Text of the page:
Sirtuin Biology in Medicine: Chapter 20 - Role of sirtuins in liver diseases

Elsevier, Sirtuin Biology in Medicine, Targeting New Avenues of Care in Development, Aging, and Disease, 2021, Pages 329-340
D. Ezhilarasan, and M. Najimi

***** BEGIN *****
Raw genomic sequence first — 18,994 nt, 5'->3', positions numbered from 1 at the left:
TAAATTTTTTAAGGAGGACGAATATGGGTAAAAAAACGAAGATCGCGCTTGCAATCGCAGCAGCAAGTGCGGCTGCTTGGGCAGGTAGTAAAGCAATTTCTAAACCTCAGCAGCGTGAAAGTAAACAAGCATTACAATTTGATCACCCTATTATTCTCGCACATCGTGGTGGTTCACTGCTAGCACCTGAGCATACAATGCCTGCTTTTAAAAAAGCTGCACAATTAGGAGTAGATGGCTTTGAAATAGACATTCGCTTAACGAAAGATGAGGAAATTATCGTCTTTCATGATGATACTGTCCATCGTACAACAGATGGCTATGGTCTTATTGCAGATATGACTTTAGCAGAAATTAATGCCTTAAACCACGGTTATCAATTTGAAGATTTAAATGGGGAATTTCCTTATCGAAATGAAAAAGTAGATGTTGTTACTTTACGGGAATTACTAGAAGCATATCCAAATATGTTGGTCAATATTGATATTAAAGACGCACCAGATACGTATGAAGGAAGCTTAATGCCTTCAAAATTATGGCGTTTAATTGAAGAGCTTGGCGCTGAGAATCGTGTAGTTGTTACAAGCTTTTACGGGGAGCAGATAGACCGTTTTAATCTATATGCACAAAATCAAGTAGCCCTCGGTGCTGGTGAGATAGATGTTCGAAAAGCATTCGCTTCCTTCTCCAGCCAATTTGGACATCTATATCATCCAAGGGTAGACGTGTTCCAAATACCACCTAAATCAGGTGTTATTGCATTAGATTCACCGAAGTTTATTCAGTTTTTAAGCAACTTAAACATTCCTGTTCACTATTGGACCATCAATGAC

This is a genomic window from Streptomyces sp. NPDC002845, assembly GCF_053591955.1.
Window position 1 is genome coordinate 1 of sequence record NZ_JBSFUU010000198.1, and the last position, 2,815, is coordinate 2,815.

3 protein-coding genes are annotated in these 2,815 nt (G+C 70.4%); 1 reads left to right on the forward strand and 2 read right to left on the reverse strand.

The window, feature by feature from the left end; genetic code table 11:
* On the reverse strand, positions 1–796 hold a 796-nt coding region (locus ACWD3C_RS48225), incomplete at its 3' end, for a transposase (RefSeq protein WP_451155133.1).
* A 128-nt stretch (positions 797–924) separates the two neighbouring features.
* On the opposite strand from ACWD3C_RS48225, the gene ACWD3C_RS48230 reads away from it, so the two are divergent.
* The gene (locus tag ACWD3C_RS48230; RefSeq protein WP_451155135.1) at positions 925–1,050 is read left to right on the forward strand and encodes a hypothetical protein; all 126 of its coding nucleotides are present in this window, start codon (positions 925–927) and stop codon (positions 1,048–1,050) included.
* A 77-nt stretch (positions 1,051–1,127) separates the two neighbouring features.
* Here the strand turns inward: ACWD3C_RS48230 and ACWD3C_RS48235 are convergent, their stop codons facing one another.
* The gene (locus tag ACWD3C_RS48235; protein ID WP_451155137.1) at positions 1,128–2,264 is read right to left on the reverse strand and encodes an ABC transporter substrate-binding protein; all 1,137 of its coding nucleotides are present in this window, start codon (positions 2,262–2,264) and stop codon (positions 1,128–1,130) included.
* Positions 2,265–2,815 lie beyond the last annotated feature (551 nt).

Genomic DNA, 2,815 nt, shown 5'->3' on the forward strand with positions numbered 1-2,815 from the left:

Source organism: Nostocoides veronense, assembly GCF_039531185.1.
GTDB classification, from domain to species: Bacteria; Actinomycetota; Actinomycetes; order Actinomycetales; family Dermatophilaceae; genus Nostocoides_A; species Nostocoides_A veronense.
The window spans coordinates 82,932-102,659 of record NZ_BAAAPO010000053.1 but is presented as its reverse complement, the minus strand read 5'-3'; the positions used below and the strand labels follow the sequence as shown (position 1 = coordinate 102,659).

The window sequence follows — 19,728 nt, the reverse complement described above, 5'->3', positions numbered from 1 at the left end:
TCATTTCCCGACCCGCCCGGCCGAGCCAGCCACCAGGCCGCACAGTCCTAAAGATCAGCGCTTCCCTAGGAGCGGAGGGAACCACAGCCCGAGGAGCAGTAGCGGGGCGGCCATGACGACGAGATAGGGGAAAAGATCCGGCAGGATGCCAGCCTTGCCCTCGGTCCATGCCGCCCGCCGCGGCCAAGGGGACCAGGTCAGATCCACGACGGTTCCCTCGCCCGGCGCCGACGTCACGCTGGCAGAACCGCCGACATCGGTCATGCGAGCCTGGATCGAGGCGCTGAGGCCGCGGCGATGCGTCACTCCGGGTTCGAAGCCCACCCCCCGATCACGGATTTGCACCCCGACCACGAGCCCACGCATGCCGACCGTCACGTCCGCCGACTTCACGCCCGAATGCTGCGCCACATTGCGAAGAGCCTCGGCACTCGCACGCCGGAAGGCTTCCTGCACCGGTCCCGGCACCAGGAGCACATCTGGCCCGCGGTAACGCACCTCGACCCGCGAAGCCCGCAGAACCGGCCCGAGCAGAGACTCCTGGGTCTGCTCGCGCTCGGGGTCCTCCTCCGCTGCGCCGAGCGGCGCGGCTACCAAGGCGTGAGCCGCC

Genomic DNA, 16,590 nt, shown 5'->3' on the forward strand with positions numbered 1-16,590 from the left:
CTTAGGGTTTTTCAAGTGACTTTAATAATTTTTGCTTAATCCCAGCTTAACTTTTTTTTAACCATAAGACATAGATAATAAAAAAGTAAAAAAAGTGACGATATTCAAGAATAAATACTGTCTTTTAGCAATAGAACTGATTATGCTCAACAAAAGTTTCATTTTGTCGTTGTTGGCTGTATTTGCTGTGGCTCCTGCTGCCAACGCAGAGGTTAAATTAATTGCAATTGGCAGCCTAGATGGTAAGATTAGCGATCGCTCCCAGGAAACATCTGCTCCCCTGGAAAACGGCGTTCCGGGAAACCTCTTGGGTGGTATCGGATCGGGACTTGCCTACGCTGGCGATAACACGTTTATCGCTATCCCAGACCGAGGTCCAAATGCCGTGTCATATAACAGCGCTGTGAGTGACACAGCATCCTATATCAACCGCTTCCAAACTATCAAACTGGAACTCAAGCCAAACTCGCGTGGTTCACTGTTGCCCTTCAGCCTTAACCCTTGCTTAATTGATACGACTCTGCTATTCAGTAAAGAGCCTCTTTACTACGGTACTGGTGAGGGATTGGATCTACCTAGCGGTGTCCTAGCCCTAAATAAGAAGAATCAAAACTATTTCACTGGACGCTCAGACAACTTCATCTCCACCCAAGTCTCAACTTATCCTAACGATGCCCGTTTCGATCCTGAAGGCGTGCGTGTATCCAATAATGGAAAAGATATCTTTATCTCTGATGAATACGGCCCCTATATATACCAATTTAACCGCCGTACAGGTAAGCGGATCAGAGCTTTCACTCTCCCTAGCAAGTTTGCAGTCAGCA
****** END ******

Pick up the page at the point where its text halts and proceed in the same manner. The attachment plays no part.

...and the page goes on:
The liver is a critical hub for a variety of metabolic and physiological processes. In the liver, sirtuins (SIRTs) regulate metabolism and play important physiological functions including hepatic glucose and fatty acid metabolism, mitochondrial function, hepatic gluconeogenesis, insulin secretion, and the maturation of fat cells. Accordingly, differential regulation of SIRTs is associated with a variety of liver defects. Especially, downregulation of SIRT1 has been directly connected to liver inflammation, fatty liver diseases, hepatic stellate cells activation, and fibrosis progression. Activation of SIRTs 1, 2, and 6 plays a crucial role in the replication and transcription of hepatitis B virus. Clinical studies showed that the activation of SIRTs 1, 3, 5, and 6 is necessary for antilipidemic effects, while downregulation of SIRTs 1 and 3 caused lipogenesis. SIRTs 1, 5, and 7 upregulation has been reported in patients with hepatocellular carcinoma (HCC), whereas the expression of SIRT2 and 3 was downregulated during HCC progression. The role of SIRT6 in HCC is ambiguous whether tumor suppressor or oncogenic. Therefore SIRT1 activators are proposed to be used for the treatment of liver inflammation, fatty diseases, and hepatic fibrosis. Selective SIRTs 1, 5, 6, and 7 inhibitors and activators of SIRTs 2 and 3 are developed for their potential antitumor actions.